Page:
Picayune Police officers now more protected than ever
Published 7:00 am Friday, January 27, 2017
This story has been updated to reflect the vests are capable of protecting officers from assault rifles.
“Years after we’re gone, these vests could still save officers’ lives in this community,” Picayune Police Chief Bryan Dawsey said.
During a Picayune City Council meeting last week, the city accepted a donation of 36 steel-plated bulletproof vests from a representative of a local organization, Saving Police Lives.
The state-of the art police gear has a shelf life of over 20 years, Dawsey said, providing the department with a long-term investment for officers’ safety.
Saving Police Lives was started by Tanya Cialona, owner of Bodies by Tonya Bootcamp, which raised over $19,500 for the Picayune Police Department, previous coverage states.
After the police shooting in Dallas and Baton Rouge, the Picayune community rallied behind the organization to purchase new bulletproof vests capable of stopping high-powered assault rifles, Dawsey said.
“Everybody wanted to step up and help; we’re very appreciative of their outpouring of support,” he said.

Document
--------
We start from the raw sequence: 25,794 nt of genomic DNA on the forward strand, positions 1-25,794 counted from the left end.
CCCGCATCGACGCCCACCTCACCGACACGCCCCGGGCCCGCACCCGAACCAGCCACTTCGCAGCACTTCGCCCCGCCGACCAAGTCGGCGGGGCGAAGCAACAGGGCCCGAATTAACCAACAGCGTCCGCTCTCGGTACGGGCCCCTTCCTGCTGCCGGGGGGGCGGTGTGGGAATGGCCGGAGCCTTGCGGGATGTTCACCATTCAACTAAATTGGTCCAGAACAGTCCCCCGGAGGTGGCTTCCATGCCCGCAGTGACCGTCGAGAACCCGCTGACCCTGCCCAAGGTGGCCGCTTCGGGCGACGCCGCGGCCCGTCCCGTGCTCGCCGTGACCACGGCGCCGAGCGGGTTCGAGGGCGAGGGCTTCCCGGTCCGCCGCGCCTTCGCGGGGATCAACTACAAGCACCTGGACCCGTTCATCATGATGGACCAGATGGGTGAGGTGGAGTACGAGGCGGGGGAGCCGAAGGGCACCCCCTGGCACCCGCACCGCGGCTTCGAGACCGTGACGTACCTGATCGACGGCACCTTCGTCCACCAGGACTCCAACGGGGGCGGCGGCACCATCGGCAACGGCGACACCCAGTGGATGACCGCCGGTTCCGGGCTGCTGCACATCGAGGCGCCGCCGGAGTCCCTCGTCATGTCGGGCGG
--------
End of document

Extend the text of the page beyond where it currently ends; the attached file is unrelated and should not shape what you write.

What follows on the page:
The steel-plated vests weigh as much as 30 pounds with a front and black plate, as well as two side plates, so they aren’t intended for daily use, Dawsey said.
Officers are issued standard Kevlar vests, but those are only capable of stopping most handgun rounds, Dawsey said.
Due to increasing capabilities of assailants, Dawsey said it’s necessary for the department to adapt safety procedures and equipment.
“We haven’t had an officer shot and killed in the line of duty since 1964,” Dawsey said. “We hope that we never have one again.”
Officers will continue to wear the standard Kevlar vests during routine calls and shifts, he said, but each officer has already been issued one of the new adjustable vests to wear when responding to more serious incidents such as an active shooter.
“It gives the officers piece of mind,” Dawsey said.
“If you pull up to an active shooter and you just have a Kevlar vest, you know if you get shot you could die,” Assistant Chief Jeremy Magri said.
With additional training, Dawsey said he hopes to continue adapting to the changing times and working with his officers to meet their needs so they can do their jobs better.
“Twenty years ago we wouldn’t have thought about it,” Dawsey said. “Times have changed since I started in 1984.”
The 36 vests only cost $11,152 of the almost $20,000 funds raised, Dawsey said, so the department and Saving Police Lives are working together to purchase other safety and training equipment with the remaining funds.
“I can’t thank these ladies enough…and the city for stepping up to protect us,” Dawsey said.